White Willow Bark
The white willow tree (salix alba) is native to Europe and Asia. Its leaves are ashy-gray in color and are covered (mostly the underside) with fine silky white hairs. This gives the tree a paler look than most other willows.
The bark of the white willow has been used medicinally for thousands of years. People would chew on it to reduce inflammation and fever. Constituents include tannins, salicin, glycosides, and flavonoids.
Benefits of White Willow Bark
White willow bark is called the “grandmother” of aspirin. Its active ingredient, salicin, was isolated by a German scientist in 1828. In 1899, a modified form of salicin (acetylsalicylic acid, or aspirin) was manufactured by Bayer.
It is as effective as aspirin when treating inflammation. However, unlike aspirin, it does not normally cause upset stomach or increase the risk of bleeding.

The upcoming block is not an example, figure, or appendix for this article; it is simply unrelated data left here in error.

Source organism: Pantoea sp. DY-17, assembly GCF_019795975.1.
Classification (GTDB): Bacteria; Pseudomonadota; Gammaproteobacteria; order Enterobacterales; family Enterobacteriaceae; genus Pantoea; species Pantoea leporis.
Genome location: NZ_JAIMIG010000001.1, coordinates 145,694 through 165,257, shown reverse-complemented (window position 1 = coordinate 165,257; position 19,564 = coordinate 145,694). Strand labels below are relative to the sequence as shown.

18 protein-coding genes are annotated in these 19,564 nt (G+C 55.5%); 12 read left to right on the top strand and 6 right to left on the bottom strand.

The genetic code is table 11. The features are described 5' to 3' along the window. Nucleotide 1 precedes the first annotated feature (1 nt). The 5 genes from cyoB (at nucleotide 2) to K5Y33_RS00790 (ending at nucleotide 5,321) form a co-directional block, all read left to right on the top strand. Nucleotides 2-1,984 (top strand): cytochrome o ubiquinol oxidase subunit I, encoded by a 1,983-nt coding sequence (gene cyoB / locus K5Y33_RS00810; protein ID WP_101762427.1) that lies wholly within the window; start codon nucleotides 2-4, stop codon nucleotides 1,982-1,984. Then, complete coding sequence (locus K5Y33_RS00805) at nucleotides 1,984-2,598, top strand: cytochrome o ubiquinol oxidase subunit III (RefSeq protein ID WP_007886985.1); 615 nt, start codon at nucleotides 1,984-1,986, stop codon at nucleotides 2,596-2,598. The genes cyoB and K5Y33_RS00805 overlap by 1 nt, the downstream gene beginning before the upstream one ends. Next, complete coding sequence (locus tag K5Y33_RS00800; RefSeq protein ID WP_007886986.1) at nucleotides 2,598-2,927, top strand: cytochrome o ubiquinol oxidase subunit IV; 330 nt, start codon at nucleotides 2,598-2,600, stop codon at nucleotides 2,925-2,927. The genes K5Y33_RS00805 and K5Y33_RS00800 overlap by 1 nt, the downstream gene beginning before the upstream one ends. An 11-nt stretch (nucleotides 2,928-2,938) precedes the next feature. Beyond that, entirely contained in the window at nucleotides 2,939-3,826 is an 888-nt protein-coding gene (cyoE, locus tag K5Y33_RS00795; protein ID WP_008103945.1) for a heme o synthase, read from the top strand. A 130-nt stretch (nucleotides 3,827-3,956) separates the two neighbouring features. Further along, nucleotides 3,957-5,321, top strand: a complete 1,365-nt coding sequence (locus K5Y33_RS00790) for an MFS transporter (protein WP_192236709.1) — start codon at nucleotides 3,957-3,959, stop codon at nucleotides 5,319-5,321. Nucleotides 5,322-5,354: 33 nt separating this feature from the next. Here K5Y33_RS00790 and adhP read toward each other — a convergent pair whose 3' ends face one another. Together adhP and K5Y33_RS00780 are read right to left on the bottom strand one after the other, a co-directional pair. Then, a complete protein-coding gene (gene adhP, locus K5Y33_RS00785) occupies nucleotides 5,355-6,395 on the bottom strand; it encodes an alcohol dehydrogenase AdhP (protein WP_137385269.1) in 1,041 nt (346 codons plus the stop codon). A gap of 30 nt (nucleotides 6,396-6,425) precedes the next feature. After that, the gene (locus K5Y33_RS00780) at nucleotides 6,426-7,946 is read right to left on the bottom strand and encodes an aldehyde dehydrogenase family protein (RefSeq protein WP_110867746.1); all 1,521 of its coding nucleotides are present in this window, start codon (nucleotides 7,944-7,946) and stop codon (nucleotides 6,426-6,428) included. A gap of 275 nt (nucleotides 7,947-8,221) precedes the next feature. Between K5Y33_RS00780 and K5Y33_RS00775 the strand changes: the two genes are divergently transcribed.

White willow bark is used to treat a number of problems, including osteoarthritis, bursitis, tendonitis, low back pain, menstrual cramps, carpal tunnel syndrome, headaches, and fever.
White willow bark should not be used by those who are allergic to aspirin.
Children under the age of 16 should not be given this herb because of concerns about Reye syndrome.
Women who are pregnant or breastfeeding should not take.
If you have a medical condition or taking medications, consult with your health care provider before taking white willow bark.
To get the benefits of white willow bark, you can prepare a cup of tea:
- Add 1-2 teaspoons of dried bark to 8 ounces of water, bring to a boil, reduce heat, and simmer for 10-15 minutes. Cover, steep for 30 minutes, and strain.
White willow bark is also available in capsules and tinctures.
If you do not wish to swallow capsules, you can blend the powder (inside the capsule) with 1 teaspoon of honey and take.
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